The TOP 5 Problems We Hear On the Radio…
and what to do about them.
Part 2 of 5
So you think that you are unique and that your problems are special? That your life or relationship stresses are known only to you and that somehow your case requires special advice or care? No, your problems are quite common. Actually, human beings are not that inventive. We all do the same things, have the same concerns and get into the same predictable dilemmas.
As a radio co-host on New Life Live, a nationally syndicated counseling talk show, I (Milan) have come to recognize that there are repeatable themes to the caller’s issues. Whether it is Freda in Fresno or Bill in Baltimore, guess what? As Solomon said, “There is nothing new under the sun (Ecclesiastes 1:9).” In the next five weeks, we will cover the top five issues that we encounter and how to counter them so that you can grow and your situations might improve.
The avoidant husband & pursuing wife (who feels angry & controlling).
Chad from “Chad”inuga, Tennesee called in and stated:
- “I’m having a problem with my waaaf!” (wife)
- Were Christians, and were married in the church.
- I drive a truck, and I’m gone Monday – Friday. So on Sat & Sun I sleep, watch TV, eat and have sex (maybe more than once).
- My waaaf started working out and she has lost 75 lbs., and is training for triathlons. She spends time with her male trainer and she says she loves him like an “uncle” and everytime they hang up the cell phone I hear her say, “I love you too.”
- She is always training and goes to events on the weekends.
- I don’t want to go and watch her compete because I’m mad at her for not wanting to be with me and I’m also “tarrd” (tired) on the weekends.
- I confronted her and she says, “I’m never going back to the old way of life.”
- “What should I do?”
What do you think Chad should do?
What advice would you give to him?
New life host Steve Arterburn started off by suggesting that Chad should make a “statement” to the other guy and drive his 18 wheeler (truck) over the front lawn, right up to the guy’s front door, honk and tell him to leave his wife alone. At the next commercial break, I warned Steve and told him that Country Western singer Garth Brooks wrote a song with a similar theme called “Papa Loves Mama”. However, in the song, Papa who is angered at his cheat’n waaaf, drives his truck through the house and the songs chorus says, “Momma’s in the graveyard, Daddy’s in the Penn.” I suggested that we shouldn’t plant any “ideas” in this trucker’s mind.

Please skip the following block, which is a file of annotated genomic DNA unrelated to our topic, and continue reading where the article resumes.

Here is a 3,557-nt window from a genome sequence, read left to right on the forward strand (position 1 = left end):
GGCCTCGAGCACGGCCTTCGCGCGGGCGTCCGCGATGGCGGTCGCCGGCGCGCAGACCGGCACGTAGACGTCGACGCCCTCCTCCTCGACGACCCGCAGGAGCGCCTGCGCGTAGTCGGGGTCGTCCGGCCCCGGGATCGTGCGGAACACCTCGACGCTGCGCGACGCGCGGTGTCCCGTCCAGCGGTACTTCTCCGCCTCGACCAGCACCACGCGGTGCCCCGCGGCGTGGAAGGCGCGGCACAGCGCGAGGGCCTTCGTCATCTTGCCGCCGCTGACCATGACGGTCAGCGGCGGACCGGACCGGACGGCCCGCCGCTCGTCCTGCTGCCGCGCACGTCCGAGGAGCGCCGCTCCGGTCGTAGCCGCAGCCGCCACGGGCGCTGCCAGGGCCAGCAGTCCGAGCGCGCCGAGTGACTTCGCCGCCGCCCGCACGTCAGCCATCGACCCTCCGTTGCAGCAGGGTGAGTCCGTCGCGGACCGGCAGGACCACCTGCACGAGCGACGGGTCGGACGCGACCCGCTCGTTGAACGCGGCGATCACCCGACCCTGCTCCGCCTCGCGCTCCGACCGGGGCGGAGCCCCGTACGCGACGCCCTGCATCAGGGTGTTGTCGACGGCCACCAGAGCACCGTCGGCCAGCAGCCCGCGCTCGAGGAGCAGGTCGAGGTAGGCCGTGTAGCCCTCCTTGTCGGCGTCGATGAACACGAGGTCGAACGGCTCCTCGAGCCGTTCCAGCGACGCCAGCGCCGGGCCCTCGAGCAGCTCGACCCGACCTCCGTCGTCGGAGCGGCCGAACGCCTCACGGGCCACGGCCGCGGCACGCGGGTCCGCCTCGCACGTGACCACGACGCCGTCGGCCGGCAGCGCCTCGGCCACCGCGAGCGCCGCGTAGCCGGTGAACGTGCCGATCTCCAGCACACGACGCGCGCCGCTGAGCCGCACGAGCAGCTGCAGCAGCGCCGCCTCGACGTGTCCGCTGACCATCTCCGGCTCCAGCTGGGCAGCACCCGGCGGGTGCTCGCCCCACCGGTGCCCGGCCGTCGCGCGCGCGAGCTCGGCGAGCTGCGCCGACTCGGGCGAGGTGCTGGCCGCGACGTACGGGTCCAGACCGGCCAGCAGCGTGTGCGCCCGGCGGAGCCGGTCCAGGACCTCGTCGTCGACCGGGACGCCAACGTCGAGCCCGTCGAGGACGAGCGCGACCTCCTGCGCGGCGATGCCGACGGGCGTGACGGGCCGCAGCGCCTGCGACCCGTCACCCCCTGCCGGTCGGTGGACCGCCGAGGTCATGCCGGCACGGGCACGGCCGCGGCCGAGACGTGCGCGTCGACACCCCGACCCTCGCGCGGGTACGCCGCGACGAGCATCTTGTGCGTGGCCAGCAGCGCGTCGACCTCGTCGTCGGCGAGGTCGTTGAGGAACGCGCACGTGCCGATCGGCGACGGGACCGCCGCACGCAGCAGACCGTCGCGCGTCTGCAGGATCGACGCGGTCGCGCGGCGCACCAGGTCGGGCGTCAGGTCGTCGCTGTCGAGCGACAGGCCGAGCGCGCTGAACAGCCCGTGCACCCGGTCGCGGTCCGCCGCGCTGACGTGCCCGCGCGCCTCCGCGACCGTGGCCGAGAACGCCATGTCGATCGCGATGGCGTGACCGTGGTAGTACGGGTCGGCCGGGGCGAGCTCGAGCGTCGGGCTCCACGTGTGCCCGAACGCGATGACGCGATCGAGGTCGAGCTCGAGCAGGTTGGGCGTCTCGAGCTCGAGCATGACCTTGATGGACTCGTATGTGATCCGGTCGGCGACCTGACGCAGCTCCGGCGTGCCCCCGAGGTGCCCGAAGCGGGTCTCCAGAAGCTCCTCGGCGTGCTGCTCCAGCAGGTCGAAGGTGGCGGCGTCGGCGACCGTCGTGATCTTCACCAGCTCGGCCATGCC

What’s really going on here between Chad and his waaaf?
- Chad, just like Cher from last week is still a little boy inside.
- Chad is an avoider, who is a poor communicator and is overwhelmed and frightened by his pursuing wife.
- His wife experienced a “shift”. She accepted the reality of the situation which involved her realizing that Chad was not going to meet her emotional needs.
- While Chad might be playing the “You can’t do that, Jesus will be mad at you” card, she is digging in her heals and in reality saying, “I don’t care.”
- His waaaf’s new athletic interests, self image and boosted self esteem have now perhaps become obsessive and are possibly out of balance.
Here is what we advised Chad.
- He needed to recognize his own immaturity and realize that no spouse (male or female) is going to be attracted to a child like spouse who only wants to eat, sleep and play.
- He needs to do his own growth work of realizing that no one ever connected with him as a child and ever engaged with him on a level other than work, eat & TV. By recognizing the true state of his childhood experience, he could then grieve the loss of a secure childhood experience and choose to grow from the child he is to a man in the next few years.
- He will only be able to do this if his growth work includes some sort of a men’s group where accountability, emotions and the honest feedback from others is maintained. As Steve Arterburn says, “Men learn to be men in the presence of other men.”
- He needs to tell his wife that he too does not ever want things to return to old way. That he is willing to learn and grow. That he will re-train careers if necessary so he can be home more. That he is proud of her for loosing 75 lbs. and her accomplishments.
- He should “buck up” and go with her to her events on the weekends and cheer her on and be a part of her support crew.
- He should ask her to give up her relationship with the trainer and be patient with her response.
Key reminder to all of us: Never develop a close friendship with someone of the opposite sex.
Coming next week: Problem #3, Sue from Sioux Falls, Affairs and fantasies.
Milan and Kay